How we deal with strangers is at once a question of profound ethical significance and of practical and political necessity. In the current revival of interest in the concept of hospitality, the reception of philosophical themes associated with Levinas, Derrida and others is increasingly taking place in a context of worldly demands arising out of new global mobilities and institutionalized practices aimed at controlling them. Much critical work, especially in the social sciences, assumes congruence between 'otherness' or 'estrangement' and the crossing of national borders and other concrete boundaries. But is there more at stake than this?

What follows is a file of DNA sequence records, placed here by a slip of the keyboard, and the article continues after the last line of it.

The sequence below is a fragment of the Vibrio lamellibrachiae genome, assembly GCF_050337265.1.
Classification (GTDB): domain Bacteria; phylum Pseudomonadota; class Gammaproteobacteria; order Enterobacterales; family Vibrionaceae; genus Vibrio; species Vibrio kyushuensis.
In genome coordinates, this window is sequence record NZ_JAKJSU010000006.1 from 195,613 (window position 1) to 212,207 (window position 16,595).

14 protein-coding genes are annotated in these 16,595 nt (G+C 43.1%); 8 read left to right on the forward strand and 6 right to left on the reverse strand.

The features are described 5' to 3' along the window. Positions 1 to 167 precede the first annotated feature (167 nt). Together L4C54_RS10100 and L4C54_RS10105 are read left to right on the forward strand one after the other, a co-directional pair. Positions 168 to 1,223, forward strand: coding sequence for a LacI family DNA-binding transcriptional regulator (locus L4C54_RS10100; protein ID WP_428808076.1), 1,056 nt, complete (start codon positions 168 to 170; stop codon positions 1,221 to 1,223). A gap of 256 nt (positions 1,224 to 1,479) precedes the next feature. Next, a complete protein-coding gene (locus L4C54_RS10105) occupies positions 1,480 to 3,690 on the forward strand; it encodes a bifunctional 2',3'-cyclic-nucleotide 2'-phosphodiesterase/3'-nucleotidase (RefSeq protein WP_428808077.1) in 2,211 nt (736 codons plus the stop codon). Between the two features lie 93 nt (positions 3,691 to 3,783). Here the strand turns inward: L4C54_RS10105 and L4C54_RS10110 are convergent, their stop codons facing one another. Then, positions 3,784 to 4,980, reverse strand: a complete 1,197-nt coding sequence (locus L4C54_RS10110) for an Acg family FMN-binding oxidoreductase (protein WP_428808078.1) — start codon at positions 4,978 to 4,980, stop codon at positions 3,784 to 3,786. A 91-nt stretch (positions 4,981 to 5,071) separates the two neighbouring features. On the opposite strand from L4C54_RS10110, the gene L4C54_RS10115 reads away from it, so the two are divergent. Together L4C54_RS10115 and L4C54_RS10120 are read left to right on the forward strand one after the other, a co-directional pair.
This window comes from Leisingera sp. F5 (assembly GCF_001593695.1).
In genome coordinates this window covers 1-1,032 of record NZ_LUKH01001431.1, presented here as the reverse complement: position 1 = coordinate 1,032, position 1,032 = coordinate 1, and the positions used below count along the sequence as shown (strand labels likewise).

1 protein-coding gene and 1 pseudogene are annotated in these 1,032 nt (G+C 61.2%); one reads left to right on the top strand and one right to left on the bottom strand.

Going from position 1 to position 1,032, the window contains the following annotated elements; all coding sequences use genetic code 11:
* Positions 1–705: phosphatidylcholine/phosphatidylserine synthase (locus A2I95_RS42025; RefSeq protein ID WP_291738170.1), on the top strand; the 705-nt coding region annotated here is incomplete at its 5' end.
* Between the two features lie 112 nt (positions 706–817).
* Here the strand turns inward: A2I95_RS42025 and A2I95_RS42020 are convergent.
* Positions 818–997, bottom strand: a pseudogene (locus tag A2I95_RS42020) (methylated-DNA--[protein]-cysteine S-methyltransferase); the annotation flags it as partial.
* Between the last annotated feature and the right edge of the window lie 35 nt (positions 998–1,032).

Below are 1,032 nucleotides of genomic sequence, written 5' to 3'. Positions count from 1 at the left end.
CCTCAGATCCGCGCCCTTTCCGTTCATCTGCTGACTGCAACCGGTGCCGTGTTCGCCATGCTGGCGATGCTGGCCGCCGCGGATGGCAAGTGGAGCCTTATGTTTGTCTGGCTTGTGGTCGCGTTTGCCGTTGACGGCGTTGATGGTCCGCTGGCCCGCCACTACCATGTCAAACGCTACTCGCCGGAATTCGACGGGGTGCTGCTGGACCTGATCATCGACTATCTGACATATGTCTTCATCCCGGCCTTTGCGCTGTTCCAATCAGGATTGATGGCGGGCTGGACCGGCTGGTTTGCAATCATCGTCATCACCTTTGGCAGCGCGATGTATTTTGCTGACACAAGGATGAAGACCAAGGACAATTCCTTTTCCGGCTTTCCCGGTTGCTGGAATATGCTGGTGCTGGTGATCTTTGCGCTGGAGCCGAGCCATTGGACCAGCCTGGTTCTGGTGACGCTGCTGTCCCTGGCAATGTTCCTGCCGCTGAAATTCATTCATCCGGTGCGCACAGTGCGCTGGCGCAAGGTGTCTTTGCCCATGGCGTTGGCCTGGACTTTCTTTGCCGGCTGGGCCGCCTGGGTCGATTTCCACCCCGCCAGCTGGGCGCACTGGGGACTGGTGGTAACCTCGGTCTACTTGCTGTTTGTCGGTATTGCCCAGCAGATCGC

About the Author
Nigel Clark is Senior Lecturer in Human Geography at The Open University. His research focuses on the ethical and political implications of inhabiting a physically turbulent planet, and he has recently published articles on natural catastrophes, inter-species encounters, climate change, complexity and cosmopolitanism. He is the co-editor of Material Geographies (Sage, 2008).
Clive Barnett is Reader in Human Geography at The Open University. He is author of Culture and Democracy (Edinburgh University Press, 2003), and co-editor of Spaces of Democracy (Sage, 2004) and Geographies of Globalisation (Sage, 2008).